Musician BABA NYZA trades chicken for Spotify follows and so far the Internet loves it

Published on August 16, 2019

Fried chicken and R&B usually are not two terms floating around together.

Yet, BABA NYZA, a rising artist from Toronto, has used both to generate a fan base. How? The recipe was simple. He urged his fans, students, and the general population to eat free Raisin’ Canes he was giving out in exchange for follows on Spotify and Soundcloud. Did it work? After 2.5 million plays on Soundcloud and 300k on Spotify, his latest “Rack Like Spice,” is a hit.

As he is pursuing a master’s degree at the University of California Irvine, he claims he can inspire the masses through song. His Toronto upbringing gives him a diverse edge over the other rising superstars in the game. I had the pleasure of catching up with BABA NYZA for a quick interview below, as he discusses balancing music, education, and being an influencer in his community.

Grit Daily: Who inspires you the most musically?

BABA NYZA: Growing up in Bangladesh, you hear a lot of Bollywood. My love for R&B can be attributed to the likes of Ne-Yo, Alicia Keys and Usher. They inspired me musically growing up. But my passion for music came full circle when my family moved to Canada in 2010. My biggest influence is hands down, the 6 God, Drake. That dude is a class above everyone else.

GD: How would you describe your approach to music?

BABA NYZA: That’s a tough question, it varies. Music for me is something I pursue whenever I’m not feeling right. I use it to uplift my mood. Singing uplifts me. Songwriting does too. In terms of process, when I write songs, I tend to sing gibberish over a beat, and then I put words to the melody. Once I have the melody and lyrics down, the rest is just making sure the recording is on point.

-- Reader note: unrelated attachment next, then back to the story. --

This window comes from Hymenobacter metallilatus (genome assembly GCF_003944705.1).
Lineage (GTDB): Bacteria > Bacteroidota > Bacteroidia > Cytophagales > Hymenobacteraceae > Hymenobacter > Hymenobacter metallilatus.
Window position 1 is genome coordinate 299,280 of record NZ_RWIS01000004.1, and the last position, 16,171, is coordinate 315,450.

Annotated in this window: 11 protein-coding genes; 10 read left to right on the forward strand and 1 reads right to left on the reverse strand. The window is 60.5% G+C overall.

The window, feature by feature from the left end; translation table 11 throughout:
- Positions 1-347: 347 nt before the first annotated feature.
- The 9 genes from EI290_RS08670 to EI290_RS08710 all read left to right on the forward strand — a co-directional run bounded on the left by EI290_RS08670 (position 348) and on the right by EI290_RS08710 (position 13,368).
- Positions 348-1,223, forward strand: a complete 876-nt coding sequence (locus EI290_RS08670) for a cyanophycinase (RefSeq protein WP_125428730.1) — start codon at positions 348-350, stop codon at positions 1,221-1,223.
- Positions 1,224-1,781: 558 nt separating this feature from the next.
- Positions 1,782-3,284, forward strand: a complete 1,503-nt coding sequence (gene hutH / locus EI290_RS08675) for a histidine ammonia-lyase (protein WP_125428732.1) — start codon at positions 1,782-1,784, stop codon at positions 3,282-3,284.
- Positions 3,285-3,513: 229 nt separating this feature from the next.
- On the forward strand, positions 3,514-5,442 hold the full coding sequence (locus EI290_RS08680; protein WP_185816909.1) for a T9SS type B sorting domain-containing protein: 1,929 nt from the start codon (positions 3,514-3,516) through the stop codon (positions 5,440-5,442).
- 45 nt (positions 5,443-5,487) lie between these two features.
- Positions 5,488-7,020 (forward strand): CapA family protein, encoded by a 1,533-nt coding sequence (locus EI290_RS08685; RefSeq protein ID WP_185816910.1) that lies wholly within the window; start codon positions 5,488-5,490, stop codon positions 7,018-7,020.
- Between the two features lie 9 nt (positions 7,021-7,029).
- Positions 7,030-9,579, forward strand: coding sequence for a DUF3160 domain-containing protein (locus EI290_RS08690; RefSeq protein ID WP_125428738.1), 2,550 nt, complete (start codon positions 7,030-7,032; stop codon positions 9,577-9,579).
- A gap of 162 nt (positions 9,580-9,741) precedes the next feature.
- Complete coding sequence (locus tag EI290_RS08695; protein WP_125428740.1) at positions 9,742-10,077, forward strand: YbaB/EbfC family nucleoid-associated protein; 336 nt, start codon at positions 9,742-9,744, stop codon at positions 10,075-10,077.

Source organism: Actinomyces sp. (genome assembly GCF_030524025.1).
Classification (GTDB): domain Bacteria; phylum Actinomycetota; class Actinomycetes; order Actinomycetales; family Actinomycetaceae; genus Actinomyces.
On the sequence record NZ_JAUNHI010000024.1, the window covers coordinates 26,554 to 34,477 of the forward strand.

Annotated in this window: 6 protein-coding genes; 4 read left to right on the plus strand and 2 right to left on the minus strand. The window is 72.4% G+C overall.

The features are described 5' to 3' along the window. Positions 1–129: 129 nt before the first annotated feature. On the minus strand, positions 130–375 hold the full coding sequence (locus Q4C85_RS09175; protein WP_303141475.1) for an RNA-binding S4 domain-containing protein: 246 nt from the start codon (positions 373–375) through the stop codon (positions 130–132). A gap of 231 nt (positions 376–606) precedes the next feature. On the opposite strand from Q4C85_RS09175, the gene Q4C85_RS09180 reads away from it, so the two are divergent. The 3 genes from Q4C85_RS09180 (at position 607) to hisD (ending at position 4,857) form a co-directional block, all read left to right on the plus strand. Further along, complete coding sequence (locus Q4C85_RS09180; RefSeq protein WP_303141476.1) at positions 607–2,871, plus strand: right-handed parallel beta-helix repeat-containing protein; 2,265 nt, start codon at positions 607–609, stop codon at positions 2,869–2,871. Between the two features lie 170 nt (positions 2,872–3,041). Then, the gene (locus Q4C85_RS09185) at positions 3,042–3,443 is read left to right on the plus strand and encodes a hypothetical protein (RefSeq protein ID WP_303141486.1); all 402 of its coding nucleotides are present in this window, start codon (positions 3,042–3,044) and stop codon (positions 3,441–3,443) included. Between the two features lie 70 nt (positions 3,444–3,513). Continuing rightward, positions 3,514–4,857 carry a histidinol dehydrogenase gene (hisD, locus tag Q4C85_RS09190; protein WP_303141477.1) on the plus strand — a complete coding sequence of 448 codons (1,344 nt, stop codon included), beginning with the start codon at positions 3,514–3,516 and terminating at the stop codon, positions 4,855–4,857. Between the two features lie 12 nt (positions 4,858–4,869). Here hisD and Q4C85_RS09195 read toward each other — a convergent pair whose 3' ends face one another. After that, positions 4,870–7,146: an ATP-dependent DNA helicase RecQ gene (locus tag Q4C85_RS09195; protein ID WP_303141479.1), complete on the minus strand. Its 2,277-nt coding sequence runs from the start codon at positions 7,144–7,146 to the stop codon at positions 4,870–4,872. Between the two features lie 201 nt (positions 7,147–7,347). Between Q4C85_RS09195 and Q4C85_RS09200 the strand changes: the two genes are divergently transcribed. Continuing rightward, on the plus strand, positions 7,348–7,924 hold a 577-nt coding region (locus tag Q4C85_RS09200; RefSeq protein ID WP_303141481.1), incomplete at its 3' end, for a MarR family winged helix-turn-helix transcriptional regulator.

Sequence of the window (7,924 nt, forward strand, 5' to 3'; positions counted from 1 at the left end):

GD: What gave you this idea to use chicken to generate attention?

BABA NYZA: Well, to be honest, it’s so hard generating attention on a track without label backing or a lot of money. It takes way too much time to go after booking agents to book shows and the current model of putting out a song and making it go viral isn’t worth the thousands of dollars, especially if you’re a new artist. I wanted to do it in a cost-effective way that would be fun for everyone. I wasn’t just going to put out a song online and have it become irrelevant.

GD: How hard did you have to work to get the results you did?

BABA NYZA: Oh man, I have given out at least more than a thousand dollars worth of fried chicken. I should be Raisin Canes’ favorite customer by now. I also ask 3-4 people every day on a daily basis to follow me on their social channels. It’s all about the grind. You can’t let it feel like a chore though; you got to see it as a way to meet new people.

GD: Did your business degree help you at all to market your songs?

BABA NYZA: I am currently pursuing an MBA in UC Irvine, so I would say yes it did. I would not have been so methodical in my process had it not been for all the finance courses I have been taking. There is a system to generating awareness; the first step is to educate yourself about how to do it. Without that, you are just shooting in the dark and seeing what sticks, which is not a bad process either.

GD: When can we expect a new full project from you?

BABA NYZA: August 30th, that’s the big day. I have a ten-track project dropping on Spotify, Soundcloud, and Apple Music. Rack Like Spice is going to be on it.

Press play below to hear BABA NYZA’s latest track, Rack Like Spice. For more coverage on influencers impacting the music and marketing world, checkout the Grit Daily’s latest coverage here.

Brittany Burton is a News Columnist at Grit Daily. While attending Howard University majoring in Broadcast journalism, she became a writer at Buzzfeed and Huffington Post, which jumpstarted her career.

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